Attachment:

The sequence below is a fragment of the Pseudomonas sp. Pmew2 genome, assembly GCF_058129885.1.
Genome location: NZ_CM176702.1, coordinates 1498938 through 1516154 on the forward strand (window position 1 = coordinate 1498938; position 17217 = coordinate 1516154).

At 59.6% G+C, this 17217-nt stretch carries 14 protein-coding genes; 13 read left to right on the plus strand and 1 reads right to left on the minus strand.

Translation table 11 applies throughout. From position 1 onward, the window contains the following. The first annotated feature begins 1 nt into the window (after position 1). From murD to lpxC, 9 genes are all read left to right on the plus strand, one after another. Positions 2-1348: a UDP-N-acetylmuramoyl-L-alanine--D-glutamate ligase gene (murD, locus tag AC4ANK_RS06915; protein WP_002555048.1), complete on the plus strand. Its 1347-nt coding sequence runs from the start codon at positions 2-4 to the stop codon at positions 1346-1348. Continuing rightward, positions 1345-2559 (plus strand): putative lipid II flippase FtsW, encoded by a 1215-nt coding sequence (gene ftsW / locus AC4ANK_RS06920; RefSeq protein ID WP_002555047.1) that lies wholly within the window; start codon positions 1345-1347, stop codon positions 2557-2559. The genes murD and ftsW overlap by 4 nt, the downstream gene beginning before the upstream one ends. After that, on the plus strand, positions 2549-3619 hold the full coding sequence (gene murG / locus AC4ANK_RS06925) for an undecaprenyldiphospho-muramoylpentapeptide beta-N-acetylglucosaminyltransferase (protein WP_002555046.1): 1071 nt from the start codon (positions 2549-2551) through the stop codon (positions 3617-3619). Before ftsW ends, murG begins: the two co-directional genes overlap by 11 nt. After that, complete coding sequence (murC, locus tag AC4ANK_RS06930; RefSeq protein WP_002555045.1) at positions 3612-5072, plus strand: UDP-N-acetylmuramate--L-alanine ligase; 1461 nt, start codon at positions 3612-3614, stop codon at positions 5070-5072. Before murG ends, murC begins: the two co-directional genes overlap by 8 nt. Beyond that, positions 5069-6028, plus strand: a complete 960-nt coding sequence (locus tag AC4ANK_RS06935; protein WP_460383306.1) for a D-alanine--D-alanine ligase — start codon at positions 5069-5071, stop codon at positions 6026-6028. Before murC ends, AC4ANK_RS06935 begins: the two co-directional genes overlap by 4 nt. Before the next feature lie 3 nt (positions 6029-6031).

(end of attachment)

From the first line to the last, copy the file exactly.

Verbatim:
The sequence below is a fragment of the Pseudomonas sp. Pmew2 genome, assembly GCF_058129885.1.
Genome location: NZ_CM176702.1, coordinates 1498938 through 1516154 on the forward strand (window position 1 = coordinate 1498938; position 17217 = coordinate 1516154).

At 59.6% G+C, this 17217-nt stretch carries 14 protein-coding genes; 13 read left to right on the plus strand and 1 reads right to left on the minus strand.

Translation table 11 applies throughout. From position 1 onward, the window contains the following. The first annotated feature begins 1 nt into the window (after position 1). From murD to lpxC, 9 genes are all read left to right on the plus strand, one after another. Positions 2-1348: a UDP-N-acetylmuramoyl-L-alanine--D-glutamate ligase gene (murD, locus tag AC4ANK_RS06915; protein WP_002555048.1), complete on the plus strand. Its 1347-nt coding sequence runs from the start codon at positions 2-4 to the stop codon at positions 1346-1348. Continuing rightward, positions 1345-2559 (plus strand): putative lipid II flippase FtsW, encoded by a 1215-nt coding sequence (gene ftsW / locus AC4ANK_RS06920; RefSeq protein ID WP_002555047.1) that lies wholly within the window; start codon positions 1345-1347, stop codon positions 2557-2559. The genes murD and ftsW overlap by 4 nt, the downstream gene beginning before the upstream one ends. After that, on the plus strand, positions 2549-3619 hold the full coding sequence (gene murG / locus AC4ANK_RS06925) for an undecaprenyldiphospho-muramoylpentapeptide beta-N-acetylglucosaminyltransferase (protein WP_002555046.1): 1071 nt from the start codon (positions 2549-2551) through the stop codon (positions 3617-3619). Before ftsW ends, murG begins: the two co-directional genes overlap by 11 nt. After that, complete coding sequence (murC, locus tag AC4ANK_RS06930; RefSeq protein WP_002555045.1) at positions 3612-5072, plus strand: UDP-N-acetylmuramate--L-alanine ligase; 1461 nt, start codon at positions 3612-3614, stop codon at positions 5070-5072. Before murG ends, murC begins: the two co-directional genes overlap by 8 nt. Beyond that, positions 5069-6028, plus strand: a complete 960-nt coding sequence (locus tag AC4ANK_RS06935; protein WP_460383306.1) for a D-alanine--D-alanine ligase — start codon at positions 5069-5071, stop codon at positions 6026-6028. Before murC ends, AC4ANK_RS06935 begins: the two co-directional genes overlap by 4 nt. Before the next feature lie 3 nt (positions 6029-6031).